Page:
US6378736Jan 14, 2000Apr 30, 2002Ronald CrosslinCollapsible fuel container
US6662964Jul 9, 2001Dec 16, 2003Gohsho Company, Ltd.Synthetic resin liquid container
US6669040 *Mar 8, 2002Dec 30, 2003Gohsho Company, LimitedContainer capable of maintaining its compressed state in a longitudinal direction and compression method thereof
US6702143 *Nov 13, 2001Mar 9, 2004Korea Alphaline Co. Ltd.Container
US6763973 *Jul 15, 2002Jul 20, 2004Bruce Eric HudkinsSingle use collapsible liquid containment vessel
US7513707Aug 28, 2003Apr 7, 2009John Alan EggledenFluid dispenser
US7654402Dec 16, 2003Feb 2, 2010Dart Industries Inc.Collapsible container
US8403327Apr 22, 2010Mar 26, 2013Mattel, Inc.Collapsible game
US8844743 *Dec 23, 2010Sep 30, 2014Giuseppe CostaContainer cap
US9284094May 29, 2013Mar 15, 2016Husni KhalilCollapsible container
US9439446May 13, 2015Sep 13, 2016Mcgill Technology LimitedDispensing apparatus
US20030066838 *Nov 13, 2001Apr 10, 2003Wang Soo ChangContainer
US20040191443 *Apr 9, 2004Sep 30, 2004Schneider (Usa) Inc., A CorporationMultilayer catheter balloon
US20050127073 *Dec 16, 2003Jun 16, 2005David KusumaCollapsible container
US20050127074 *Jul 27, 2004Jun 16, 2005David KusumaCollapsible container
US20060110210 *Aug 28, 2003May 25, 2006Eggleden John AFluid dispenser
US20070224676 *Mar 20, 2007Sep 27, 2007Becton, Dickinson And CompanyExpandable culture roller bottle
US20080073306 *Jan 16, 2007Mar 27, 2008Mali ArelFeeding Bottles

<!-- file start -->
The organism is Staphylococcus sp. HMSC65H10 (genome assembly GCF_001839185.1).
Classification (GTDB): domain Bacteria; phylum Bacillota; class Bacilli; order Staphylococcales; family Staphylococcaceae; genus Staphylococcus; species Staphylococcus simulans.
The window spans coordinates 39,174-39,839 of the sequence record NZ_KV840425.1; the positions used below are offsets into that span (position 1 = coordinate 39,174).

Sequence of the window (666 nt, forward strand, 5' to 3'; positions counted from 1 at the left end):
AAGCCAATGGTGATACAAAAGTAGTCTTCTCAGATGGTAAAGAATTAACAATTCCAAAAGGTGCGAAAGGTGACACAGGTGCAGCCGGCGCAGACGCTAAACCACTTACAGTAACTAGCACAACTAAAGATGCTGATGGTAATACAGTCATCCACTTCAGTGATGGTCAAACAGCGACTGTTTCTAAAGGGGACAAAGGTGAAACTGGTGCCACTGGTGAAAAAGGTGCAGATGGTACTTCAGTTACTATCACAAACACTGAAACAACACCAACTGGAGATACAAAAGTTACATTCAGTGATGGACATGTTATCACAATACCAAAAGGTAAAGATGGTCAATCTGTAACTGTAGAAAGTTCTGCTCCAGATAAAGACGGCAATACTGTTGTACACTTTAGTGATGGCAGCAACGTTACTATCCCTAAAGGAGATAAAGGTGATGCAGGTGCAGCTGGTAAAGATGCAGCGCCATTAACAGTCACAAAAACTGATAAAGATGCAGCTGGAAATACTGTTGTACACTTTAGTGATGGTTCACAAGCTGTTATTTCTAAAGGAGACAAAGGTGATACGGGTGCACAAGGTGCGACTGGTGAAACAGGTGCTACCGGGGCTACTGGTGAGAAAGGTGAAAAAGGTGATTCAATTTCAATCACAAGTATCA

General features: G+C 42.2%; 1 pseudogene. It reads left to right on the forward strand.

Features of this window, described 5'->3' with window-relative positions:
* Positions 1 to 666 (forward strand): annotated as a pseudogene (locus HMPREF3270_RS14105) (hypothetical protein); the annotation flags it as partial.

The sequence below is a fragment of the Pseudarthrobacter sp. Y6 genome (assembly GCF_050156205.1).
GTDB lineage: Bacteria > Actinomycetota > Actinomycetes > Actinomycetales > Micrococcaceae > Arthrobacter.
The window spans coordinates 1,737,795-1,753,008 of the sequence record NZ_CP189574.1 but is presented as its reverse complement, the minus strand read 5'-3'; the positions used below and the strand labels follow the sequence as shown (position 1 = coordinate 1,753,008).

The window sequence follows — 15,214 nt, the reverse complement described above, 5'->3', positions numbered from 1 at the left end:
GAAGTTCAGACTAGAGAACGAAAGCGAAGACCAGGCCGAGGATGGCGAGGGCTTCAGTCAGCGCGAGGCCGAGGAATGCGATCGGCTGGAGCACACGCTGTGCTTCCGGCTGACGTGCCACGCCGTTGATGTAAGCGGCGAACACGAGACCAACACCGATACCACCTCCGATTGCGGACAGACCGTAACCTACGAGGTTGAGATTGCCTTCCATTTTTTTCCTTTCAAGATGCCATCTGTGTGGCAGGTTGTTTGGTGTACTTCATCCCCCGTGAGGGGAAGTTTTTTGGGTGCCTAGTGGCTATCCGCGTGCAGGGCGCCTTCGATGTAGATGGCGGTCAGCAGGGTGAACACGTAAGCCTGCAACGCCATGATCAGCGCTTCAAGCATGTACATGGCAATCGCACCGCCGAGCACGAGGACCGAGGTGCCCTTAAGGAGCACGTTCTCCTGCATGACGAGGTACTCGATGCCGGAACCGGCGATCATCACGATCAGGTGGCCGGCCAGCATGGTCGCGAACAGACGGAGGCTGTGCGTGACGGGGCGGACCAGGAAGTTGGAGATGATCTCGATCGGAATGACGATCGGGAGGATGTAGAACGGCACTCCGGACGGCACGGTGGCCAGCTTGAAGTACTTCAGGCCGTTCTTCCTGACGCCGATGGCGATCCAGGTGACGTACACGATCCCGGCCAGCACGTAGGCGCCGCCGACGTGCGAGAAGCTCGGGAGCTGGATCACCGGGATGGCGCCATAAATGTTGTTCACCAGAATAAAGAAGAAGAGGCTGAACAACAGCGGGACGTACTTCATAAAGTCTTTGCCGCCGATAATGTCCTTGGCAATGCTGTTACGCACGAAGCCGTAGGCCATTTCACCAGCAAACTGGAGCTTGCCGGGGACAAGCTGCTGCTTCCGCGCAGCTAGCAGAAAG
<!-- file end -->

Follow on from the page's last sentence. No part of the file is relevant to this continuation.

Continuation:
US20110088162 *Oct 13, 2010Apr 21, 2011Kevin NellesenSink drain water collector
US20110121006 *Feb 7, 2011May 26, 2011John NottinghamCollapsible container with stowed component
US20110121007 *Feb 7, 2011May 26, 2011John NottinghamCollapsible container that expands when water is added
US20110121026 *Feb 7, 2011May 26, 2011John NottinghamCollapsible container handle configuration
US20110127276 *Feb 7, 2011Jun 2, 2011John NottinghamCollapsible container with z-shaped hinge
US20110163092 *Dec 31, 2010Jul 7, 2011James Scott HacsiCollapsible Container And Method Of Forming And Using A Collapsible Container
US20110198808 *Apr 22, 2010Aug 18, 2011Mattel, Inc.Collapsible Game
US20130008901 *Dec 23, 2010Jan 10, 2013Giuseppe CostaContainer cap
USD753507Dec 18, 2014Apr 12, 2016Tonya WrightExpandable spouted liquid container
WO2002044030A2 *Aug 21, 2001Jun 6, 2002Kibbutz Ramat RachelContainer for packaging and dispensing a substance
WO2002044030A3 *Aug 21, 2001Oct 24, 2002Kibbutz Ramat RachelContainer for packaging and dispensing a substance
WO2004022436A3 *Aug 28, 2003Jun 10, 2004John Alan EggledenFluid dispenser
WO2006084377A2 *Feb 10, 2006Aug 17, 2006Craig BarronPortable collapsible container for liquids
WO2006084377A3 *Feb 10, 2006Apr 5, 2007Craig BarronPortable collapsible container for liquids
U.S. Classification222/107, 222/212, 222/105, 222/568, 222/545, 222/541.2, 215/386, 215/900, 220/666, 215/44, 297/DIG.800, D24/115, 215/383, 215/399
International ClassificationB65D1/02, B65D6/12
Cooperative ClassificationB65D1/0292, Y10S215/90, Y10S297/08
European ClassificationB65D1/02D3